South Sudan expects its first refinery to be up and running in ten months time, the Minister of Petroleum and Mining, Stephen Dhieu, has announced.
“We have constructed with the help of investors one refinery in Unity and one in Upper Nile state to meet our local consumption. By June next year we will have refined products for local consumption” Dhieu told reporters at a press briefing in Juba on Thursday.
He said the first refinery will produce 11,000 barrels a day while the second will produce an additional 9,000 barrels per day.
An estimated 9,000 barrels of refined fuel will be reserved for the Ministry of Energy and Dams to generate electricity to the cities and villages, he added.
Dhieu explained that the construction of the refineries will not affect the construction of the pipeline project.
He explained that the ministry will finalise the feasibility study in six months time and then decide on whether to use the Kenya-Lamu or the Ethiopia-Djibouti pipeline.
Contrary to earlier predictions, the Government did not give a timeline for the resumption of oil production, saying the oil deal had not yet been signed.
“Because we have agreed, we are confident that oil production will resume. The internal arrangement and technical arrangements are taking place but there is no timeline for production yet,” Dhieu said.
He added that once a deal is signed, resumption of production in Upper Nile will take at least four months.
Getting crude flowing again from the Unity oilfields, however, may take up to a year. He explained that the facilities needed repairs and renovation after they were damaged during border fighting with Sudan earlier this year.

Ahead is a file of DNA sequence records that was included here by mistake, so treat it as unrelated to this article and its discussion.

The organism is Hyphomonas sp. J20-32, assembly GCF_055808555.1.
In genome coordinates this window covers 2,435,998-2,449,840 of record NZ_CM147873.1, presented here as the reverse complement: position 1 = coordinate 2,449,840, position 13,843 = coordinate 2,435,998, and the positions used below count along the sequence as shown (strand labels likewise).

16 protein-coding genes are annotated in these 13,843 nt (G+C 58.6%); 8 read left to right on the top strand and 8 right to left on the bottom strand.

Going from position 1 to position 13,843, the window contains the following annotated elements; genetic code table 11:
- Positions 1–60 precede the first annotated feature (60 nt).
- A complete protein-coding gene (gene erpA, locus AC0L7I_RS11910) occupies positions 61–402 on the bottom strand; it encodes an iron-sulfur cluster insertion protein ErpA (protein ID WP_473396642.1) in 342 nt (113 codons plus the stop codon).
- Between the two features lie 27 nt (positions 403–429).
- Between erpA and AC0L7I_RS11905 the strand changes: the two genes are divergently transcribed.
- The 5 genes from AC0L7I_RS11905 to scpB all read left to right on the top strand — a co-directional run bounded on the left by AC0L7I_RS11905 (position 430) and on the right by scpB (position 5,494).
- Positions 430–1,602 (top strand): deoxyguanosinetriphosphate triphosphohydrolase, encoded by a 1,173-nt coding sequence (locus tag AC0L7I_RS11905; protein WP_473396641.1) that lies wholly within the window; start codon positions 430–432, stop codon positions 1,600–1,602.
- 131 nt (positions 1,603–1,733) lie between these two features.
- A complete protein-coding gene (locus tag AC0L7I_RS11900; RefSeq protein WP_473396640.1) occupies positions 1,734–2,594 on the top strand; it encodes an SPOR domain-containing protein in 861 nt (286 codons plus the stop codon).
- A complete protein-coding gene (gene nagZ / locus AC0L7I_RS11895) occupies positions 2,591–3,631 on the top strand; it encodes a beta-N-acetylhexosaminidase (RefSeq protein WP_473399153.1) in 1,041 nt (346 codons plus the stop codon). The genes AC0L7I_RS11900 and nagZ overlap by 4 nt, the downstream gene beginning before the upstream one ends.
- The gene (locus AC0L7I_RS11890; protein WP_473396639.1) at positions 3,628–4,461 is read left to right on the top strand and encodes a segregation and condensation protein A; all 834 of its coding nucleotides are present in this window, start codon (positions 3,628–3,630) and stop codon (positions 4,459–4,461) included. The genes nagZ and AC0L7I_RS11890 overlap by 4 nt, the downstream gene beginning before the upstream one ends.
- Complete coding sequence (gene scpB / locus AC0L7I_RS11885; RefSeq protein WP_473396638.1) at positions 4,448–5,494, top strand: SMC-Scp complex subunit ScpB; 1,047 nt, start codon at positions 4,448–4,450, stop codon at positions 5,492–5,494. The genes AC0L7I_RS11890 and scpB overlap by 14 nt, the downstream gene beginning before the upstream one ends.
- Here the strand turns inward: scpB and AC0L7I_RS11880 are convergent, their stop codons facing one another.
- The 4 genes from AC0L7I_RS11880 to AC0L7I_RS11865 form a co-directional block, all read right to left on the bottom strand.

Sudan last month said oil production can only resume after there is an agreement on border security.
In that respect, the US has urged Sudan to accept the map presented by the African Union as a basis for establishing a demilitarized buffer zone.
"Once that is accepted, we can move ahead on the other elements of demilitarization. So that is the first priority. And Khartoum must come around to accepting the map,” said Princeton Lyman, the US special envoy for Sudan and South Sudan.
He also called for humanitarian access and a cessation of hostilities in Southern Kordofan and Blue Nile.
"If we can get progress toward those in the next few weeks, then the oil agreement can go forward and be implemented with some confidence," Lyman said.
Talks in Addis Ababa, led by the African Union, were due to resume in late August but were postponed, first because of the Muslim Eid holiday and then because of the funeral of Ethiopia's prime minister.
Delegates from both sides are now due to arrive in Addis Ababa on Monday for negotiations to start the following day.
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Friday, 7 September 2012